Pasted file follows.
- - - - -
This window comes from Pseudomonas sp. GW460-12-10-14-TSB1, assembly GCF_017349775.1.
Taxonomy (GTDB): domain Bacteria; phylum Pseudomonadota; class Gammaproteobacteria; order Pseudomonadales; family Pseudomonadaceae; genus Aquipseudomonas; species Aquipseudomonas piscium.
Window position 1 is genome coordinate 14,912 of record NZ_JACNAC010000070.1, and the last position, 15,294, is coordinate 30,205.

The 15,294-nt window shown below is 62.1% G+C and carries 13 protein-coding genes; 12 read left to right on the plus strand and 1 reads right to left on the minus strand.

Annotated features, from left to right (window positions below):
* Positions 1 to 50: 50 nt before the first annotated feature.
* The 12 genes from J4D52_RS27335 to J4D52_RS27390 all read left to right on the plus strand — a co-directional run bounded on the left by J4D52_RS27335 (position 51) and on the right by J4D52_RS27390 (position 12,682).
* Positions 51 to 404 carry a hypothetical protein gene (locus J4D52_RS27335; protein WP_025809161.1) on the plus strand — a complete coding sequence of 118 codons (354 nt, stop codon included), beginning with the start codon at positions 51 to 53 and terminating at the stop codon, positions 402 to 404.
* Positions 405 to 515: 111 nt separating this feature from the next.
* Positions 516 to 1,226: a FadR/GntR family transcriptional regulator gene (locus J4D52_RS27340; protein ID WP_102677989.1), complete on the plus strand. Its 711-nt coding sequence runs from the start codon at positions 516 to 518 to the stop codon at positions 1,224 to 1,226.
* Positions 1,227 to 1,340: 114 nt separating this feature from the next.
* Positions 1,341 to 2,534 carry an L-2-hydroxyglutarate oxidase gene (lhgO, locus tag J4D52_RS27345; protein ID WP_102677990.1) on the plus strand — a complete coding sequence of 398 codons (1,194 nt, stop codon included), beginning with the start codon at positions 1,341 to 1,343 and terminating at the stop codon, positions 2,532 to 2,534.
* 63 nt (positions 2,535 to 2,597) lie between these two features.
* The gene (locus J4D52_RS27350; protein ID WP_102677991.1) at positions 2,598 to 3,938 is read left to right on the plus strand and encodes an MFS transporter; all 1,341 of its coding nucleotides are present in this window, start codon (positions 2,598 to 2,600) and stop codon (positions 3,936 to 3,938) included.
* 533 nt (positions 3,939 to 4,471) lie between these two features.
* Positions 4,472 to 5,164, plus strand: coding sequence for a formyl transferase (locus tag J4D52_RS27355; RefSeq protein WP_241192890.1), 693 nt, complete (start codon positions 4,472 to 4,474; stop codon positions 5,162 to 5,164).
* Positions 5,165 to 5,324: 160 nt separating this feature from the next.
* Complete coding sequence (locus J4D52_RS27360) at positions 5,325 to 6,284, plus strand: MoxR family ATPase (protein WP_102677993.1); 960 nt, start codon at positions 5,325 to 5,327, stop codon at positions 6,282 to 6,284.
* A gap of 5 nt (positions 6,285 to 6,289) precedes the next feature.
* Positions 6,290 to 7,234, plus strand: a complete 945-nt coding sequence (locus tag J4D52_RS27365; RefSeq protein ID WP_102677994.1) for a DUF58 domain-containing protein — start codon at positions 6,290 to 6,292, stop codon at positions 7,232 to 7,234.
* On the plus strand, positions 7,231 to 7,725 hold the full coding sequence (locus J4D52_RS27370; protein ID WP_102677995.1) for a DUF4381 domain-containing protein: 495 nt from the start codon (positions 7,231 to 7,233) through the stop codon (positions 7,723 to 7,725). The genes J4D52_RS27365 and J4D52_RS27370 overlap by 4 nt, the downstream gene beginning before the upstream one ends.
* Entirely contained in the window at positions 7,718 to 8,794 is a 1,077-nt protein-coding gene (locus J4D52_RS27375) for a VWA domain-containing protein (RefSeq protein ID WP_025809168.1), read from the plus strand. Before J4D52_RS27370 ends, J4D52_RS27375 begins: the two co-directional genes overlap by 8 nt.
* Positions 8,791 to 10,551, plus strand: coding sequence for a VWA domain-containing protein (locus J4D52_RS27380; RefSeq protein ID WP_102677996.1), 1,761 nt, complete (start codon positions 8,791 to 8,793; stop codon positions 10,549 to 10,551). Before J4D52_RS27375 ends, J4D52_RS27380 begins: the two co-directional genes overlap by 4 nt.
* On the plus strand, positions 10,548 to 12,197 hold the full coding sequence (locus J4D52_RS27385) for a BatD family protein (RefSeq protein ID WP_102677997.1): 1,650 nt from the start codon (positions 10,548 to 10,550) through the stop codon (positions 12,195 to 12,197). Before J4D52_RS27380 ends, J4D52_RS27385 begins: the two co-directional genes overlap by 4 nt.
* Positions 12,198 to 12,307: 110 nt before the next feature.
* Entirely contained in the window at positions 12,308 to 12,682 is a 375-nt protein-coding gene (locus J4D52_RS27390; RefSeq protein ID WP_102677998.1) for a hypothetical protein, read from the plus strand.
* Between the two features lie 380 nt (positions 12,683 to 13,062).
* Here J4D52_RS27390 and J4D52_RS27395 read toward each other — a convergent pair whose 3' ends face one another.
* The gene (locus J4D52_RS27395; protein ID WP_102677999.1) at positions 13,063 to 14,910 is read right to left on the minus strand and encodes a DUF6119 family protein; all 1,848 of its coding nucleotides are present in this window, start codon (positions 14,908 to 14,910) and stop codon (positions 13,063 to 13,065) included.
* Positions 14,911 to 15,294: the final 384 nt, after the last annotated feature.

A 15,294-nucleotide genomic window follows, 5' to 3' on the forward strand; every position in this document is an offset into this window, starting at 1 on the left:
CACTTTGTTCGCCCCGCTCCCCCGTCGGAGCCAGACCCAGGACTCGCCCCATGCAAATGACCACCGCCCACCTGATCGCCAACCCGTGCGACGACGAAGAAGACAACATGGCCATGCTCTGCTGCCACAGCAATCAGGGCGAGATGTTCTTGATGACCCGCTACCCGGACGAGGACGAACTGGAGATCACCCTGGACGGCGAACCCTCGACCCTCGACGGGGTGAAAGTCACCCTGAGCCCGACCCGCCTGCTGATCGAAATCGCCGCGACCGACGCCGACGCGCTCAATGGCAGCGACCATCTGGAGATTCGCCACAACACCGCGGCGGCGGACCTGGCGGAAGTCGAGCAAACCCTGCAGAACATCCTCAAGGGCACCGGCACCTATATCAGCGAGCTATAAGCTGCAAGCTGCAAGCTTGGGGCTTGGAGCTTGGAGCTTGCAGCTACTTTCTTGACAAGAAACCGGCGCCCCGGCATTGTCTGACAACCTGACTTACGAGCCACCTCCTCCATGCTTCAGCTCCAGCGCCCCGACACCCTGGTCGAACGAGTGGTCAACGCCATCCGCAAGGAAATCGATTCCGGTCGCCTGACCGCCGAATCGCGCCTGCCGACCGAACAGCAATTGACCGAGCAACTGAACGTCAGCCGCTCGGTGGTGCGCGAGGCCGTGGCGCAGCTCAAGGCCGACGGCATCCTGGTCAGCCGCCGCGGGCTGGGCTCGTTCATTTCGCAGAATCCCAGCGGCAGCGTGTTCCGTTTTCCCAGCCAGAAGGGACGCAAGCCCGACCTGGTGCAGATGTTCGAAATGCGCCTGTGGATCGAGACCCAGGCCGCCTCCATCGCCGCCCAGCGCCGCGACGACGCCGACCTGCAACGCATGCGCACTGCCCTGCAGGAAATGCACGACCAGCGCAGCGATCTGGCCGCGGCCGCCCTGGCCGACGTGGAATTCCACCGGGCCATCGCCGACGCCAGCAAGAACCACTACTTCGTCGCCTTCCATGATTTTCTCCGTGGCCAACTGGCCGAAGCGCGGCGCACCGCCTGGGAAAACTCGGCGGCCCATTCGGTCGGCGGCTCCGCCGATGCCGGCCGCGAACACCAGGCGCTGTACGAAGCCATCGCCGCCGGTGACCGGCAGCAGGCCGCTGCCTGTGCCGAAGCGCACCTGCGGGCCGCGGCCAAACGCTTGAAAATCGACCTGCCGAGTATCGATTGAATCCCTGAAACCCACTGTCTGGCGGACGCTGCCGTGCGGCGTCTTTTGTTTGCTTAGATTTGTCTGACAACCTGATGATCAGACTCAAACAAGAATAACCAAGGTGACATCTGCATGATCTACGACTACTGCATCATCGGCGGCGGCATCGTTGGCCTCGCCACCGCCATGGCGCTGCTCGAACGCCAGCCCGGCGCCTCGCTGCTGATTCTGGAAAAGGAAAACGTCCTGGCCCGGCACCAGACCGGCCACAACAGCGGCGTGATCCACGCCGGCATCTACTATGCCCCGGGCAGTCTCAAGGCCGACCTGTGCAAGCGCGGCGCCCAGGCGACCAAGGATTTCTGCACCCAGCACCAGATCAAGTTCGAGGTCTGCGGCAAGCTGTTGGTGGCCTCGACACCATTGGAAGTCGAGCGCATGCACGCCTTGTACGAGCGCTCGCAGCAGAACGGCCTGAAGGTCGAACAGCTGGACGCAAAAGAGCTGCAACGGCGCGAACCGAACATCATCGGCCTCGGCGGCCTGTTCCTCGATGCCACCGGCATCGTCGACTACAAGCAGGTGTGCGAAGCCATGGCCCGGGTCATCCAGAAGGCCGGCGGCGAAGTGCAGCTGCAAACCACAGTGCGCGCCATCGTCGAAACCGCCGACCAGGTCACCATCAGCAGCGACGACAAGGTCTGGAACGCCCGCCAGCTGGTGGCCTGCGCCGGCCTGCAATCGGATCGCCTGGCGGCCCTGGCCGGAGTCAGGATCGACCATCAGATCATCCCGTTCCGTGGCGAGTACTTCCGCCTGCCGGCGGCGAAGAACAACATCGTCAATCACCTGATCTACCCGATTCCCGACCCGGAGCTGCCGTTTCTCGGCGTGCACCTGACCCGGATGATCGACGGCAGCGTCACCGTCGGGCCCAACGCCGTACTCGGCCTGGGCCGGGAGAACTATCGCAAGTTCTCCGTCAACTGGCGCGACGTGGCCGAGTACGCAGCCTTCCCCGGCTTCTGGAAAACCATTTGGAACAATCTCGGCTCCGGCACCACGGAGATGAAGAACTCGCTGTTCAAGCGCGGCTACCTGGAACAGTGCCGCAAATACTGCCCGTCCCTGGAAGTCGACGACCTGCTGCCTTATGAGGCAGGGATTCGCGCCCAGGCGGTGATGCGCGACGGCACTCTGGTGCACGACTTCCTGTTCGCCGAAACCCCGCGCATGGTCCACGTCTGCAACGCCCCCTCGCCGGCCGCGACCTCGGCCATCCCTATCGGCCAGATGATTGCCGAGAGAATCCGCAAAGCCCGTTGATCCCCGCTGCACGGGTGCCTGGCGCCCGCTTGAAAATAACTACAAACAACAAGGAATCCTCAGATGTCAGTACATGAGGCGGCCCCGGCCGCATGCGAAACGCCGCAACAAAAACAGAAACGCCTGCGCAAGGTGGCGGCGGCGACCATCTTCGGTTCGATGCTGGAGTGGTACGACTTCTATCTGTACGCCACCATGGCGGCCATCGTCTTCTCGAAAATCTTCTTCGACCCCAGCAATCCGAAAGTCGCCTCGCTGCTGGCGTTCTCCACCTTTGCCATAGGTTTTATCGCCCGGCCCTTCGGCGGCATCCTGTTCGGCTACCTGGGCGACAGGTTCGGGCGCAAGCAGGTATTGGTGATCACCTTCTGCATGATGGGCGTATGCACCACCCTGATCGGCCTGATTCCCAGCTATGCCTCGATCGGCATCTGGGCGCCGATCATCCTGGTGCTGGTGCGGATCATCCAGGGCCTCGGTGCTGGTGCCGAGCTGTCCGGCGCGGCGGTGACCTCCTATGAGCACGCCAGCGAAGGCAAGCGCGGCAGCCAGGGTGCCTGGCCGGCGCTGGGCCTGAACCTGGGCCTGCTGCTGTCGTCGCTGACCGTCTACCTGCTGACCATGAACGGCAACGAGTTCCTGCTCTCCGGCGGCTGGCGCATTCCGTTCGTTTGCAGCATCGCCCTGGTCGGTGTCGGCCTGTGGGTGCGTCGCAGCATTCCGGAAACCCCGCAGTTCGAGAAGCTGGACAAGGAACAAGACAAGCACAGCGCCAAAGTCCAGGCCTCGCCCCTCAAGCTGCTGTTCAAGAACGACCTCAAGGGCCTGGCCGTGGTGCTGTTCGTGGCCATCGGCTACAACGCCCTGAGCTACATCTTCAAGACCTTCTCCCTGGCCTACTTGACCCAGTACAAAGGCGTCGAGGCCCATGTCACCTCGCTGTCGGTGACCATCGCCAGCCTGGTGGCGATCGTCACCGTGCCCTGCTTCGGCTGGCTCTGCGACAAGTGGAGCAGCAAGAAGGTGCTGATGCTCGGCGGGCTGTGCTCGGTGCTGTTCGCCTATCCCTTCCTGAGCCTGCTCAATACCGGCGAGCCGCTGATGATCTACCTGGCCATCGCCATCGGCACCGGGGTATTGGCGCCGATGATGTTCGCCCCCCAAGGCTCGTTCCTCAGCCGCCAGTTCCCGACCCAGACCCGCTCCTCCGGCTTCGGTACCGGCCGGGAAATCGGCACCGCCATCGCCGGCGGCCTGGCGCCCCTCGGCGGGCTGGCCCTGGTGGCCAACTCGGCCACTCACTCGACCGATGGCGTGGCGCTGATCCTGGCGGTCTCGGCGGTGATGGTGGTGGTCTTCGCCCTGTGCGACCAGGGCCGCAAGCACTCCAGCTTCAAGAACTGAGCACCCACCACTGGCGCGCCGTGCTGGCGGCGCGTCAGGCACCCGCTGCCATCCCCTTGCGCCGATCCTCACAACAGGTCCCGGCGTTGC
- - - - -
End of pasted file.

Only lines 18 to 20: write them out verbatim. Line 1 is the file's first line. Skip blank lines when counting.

* Complete coding sequence (locus J4D52_RS27360) at positions 5,325 to 6,284, plus strand: MoxR family ATPase (protein WP_102677993.1); 960 nt, start codon at positions 5,325 to 5,327, stop codon at positions 6,282 to 6,284.
* A gap of 5 nt (positions 6,285 to 6,289) precedes the next feature.
* Positions 6,290 to 7,234, plus strand: a complete 945-nt coding sequence (locus tag J4D52_RS27365; RefSeq protein ID WP_102677994.1) for a DUF58 domain-containing protein — start codon at positions 6,290 to 6,292, stop codon at positions 7,232 to 7,234.